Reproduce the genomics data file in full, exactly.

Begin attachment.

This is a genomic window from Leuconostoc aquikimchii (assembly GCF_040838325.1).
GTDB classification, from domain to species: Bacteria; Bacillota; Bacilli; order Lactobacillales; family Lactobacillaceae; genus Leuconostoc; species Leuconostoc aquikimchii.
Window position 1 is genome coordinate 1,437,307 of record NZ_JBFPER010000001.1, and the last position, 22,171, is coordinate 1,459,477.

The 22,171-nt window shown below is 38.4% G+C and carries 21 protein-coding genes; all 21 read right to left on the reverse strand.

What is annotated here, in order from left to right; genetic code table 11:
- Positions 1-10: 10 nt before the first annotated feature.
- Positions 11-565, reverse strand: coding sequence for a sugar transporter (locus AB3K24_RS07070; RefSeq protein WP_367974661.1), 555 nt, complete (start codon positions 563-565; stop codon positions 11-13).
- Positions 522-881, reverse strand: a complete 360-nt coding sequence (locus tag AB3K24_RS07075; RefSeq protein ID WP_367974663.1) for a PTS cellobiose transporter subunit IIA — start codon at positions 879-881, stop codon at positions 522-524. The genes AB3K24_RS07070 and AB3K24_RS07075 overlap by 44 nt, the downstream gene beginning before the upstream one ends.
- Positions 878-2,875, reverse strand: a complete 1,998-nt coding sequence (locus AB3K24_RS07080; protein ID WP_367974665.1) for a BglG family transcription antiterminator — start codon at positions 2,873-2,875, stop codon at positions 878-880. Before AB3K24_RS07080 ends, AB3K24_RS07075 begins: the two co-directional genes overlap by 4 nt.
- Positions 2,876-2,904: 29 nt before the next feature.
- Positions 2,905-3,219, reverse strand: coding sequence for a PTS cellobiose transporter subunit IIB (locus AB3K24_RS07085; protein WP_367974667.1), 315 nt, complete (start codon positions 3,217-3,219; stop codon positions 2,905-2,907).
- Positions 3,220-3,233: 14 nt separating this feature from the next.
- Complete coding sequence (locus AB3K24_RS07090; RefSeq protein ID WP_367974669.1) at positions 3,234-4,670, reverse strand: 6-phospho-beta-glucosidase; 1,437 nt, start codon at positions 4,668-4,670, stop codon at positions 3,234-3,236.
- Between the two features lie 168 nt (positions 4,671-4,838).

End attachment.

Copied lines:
This is a genomic window from Leuconostoc aquikimchii (assembly GCF_040838325.1).
GTDB classification, from domain to species: Bacteria; Bacillota; Bacilli; order Lactobacillales; family Lactobacillaceae; genus Leuconostoc; species Leuconostoc aquikimchii.
Window position 1 is genome coordinate 1,437,307 of record NZ_JBFPER010000001.1, and the last position, 22,171, is coordinate 1,459,477.

The 22,171-nt window shown below is 38.4% G+C and carries 21 protein-coding genes; all 21 read right to left on the reverse strand.

What is annotated here, in order from left to right; genetic code table 11:
- Positions 1-10: 10 nt before the first annotated feature.
- Positions 11-565, reverse strand: coding sequence for a sugar transporter (locus AB3K24_RS07070; RefSeq protein WP_367974661.1), 555 nt, complete (start codon positions 563-565; stop codon positions 11-13).
- Positions 522-881, reverse strand: a complete 360-nt coding sequence (locus tag AB3K24_RS07075; RefSeq protein ID WP_367974663.1) for a PTS cellobiose transporter subunit IIA — start codon at positions 879-881, stop codon at positions 522-524. The genes AB3K24_RS07070 and AB3K24_RS07075 overlap by 44 nt, the downstream gene beginning before the upstream one ends.
- Positions 878-2,875, reverse strand: a complete 1,998-nt coding sequence (locus AB3K24_RS07080; protein ID WP_367974665.1) for a BglG family transcription antiterminator — start codon at positions 2,873-2,875, stop codon at positions 878-880. Before AB3K24_RS07080 ends, AB3K24_RS07075 begins: the two co-directional genes overlap by 4 nt.
- Positions 2,876-2,904: 29 nt before the next feature.
- Positions 2,905-3,219, reverse strand: coding sequence for a PTS cellobiose transporter subunit IIB (locus AB3K24_RS07085; protein WP_367974667.1), 315 nt, complete (start codon positions 3,217-3,219; stop codon positions 2,905-2,907).
- Positions 3,220-3,233: 14 nt separating this feature from the next.
- Complete coding sequence (locus AB3K24_RS07090; RefSeq protein ID WP_367974669.1) at positions 3,234-4,670, reverse strand: 6-phospho-beta-glucosidase; 1,437 nt, start codon at positions 4,668-4,670, stop codon at positions 3,234-3,236.
- Between the two features lie 168 nt (positions 4,671-4,838).